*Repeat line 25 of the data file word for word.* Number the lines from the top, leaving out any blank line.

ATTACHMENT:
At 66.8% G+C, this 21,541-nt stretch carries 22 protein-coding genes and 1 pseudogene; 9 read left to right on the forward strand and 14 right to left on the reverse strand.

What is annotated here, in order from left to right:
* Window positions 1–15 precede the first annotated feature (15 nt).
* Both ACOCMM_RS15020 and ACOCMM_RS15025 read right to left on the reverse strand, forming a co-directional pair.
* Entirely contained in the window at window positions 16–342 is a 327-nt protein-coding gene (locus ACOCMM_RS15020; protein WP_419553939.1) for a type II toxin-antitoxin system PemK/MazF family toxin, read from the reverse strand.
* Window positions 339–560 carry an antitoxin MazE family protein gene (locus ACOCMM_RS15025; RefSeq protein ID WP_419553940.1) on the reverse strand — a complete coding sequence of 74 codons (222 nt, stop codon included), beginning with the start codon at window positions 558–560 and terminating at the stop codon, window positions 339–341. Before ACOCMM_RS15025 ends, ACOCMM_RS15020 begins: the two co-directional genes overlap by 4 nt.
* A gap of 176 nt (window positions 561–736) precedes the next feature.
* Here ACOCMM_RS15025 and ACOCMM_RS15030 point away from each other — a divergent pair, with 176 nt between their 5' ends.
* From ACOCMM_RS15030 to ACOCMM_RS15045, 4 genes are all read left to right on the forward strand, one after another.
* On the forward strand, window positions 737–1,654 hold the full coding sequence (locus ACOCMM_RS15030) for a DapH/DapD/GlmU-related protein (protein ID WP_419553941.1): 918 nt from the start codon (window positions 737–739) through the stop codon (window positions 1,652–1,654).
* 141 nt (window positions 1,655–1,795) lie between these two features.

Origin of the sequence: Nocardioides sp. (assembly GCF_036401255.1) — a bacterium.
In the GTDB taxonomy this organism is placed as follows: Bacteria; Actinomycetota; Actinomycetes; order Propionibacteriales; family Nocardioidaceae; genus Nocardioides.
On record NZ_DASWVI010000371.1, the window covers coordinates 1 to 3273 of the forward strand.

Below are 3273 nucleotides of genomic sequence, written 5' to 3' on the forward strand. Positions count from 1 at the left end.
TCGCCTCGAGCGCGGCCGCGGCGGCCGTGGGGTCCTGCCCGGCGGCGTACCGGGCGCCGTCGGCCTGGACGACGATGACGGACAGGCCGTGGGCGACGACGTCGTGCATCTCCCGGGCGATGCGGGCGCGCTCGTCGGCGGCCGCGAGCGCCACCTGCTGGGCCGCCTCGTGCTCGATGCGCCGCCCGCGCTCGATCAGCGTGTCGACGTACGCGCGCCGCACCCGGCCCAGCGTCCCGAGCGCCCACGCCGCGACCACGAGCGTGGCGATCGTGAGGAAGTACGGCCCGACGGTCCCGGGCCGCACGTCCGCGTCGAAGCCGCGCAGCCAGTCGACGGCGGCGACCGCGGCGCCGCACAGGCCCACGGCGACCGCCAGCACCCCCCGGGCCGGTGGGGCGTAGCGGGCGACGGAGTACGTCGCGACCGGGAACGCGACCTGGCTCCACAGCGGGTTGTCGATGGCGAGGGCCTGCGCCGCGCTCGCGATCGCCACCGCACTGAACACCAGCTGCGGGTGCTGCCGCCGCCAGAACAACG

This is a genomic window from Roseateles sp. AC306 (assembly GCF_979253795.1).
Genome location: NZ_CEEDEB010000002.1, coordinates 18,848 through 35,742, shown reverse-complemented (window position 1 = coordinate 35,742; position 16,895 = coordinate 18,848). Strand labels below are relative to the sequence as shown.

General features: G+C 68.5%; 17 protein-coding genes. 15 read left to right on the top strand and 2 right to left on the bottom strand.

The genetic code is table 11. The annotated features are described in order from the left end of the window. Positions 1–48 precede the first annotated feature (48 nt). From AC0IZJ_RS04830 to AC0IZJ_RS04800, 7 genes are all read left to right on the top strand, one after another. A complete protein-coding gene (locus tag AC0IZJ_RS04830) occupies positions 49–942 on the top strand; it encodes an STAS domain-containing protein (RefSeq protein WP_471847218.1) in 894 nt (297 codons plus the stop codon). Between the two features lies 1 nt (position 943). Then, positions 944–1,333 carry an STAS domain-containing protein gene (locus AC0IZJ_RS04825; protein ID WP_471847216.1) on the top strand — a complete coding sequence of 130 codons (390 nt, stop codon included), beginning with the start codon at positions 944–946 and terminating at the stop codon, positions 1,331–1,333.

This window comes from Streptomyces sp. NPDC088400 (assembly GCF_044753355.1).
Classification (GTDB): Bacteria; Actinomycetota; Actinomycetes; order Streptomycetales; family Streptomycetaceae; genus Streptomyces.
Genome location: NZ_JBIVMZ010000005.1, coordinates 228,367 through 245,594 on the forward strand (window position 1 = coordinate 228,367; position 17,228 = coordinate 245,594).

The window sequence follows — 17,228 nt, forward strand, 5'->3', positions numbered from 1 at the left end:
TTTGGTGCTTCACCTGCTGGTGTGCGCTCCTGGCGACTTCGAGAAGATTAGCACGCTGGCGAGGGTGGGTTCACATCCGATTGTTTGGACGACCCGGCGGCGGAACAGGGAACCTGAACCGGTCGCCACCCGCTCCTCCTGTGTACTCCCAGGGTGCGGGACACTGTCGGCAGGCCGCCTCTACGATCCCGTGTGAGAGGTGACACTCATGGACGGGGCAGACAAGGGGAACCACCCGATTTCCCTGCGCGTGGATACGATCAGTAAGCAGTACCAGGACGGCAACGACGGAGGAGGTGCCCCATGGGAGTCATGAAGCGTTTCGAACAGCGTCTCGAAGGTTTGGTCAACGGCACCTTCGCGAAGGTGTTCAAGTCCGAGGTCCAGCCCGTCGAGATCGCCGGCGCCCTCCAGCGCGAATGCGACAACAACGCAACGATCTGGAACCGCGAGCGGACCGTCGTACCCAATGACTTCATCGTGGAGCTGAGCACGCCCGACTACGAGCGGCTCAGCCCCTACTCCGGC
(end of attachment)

TTTGGTGCTTCACCTGCTGGTGTGCGCTCCTGGCGACTTCGAGAAGATTAGCACGCTGGCGAGGGTGGGTTCACATCCGATTGTTTGGACGACCCGGCGGCGGAACAGGGAACCTGAACCGGTCGCCACCCGCTCCTCCTGTGTACTCCCAGGGTGCGGGACACTGTCGGCAGGCCGCCTCTACGATCCCGTGTGAGAGGTGACACTCATGGACGGGGCAGACAAGGGGAACCACCCGATTTCCCTGCGCGTGGATACGATCAGTAAGCAGTACCAGGACGGCAACGACGGAGGAGGTGCCCCATGGGAGTCATGAAGCGTTTCGAACAGCGTCTCGAAGGTTTGGTCAACGGCACCTTCGCGAAGGTGTTCAAGTCCGAGGTCCAGCCCGTCGAGATCGCCGGCGCCCTCCAGCGCGAATGCGACAACAACGCAACGATCTGGAACCGCGAGCGGACCGTCGTACCCAATGACTTCATCGTGGAGCTGAGCACGCCCGACTACGAGCGGCTCAGCCCCTACTCCGGC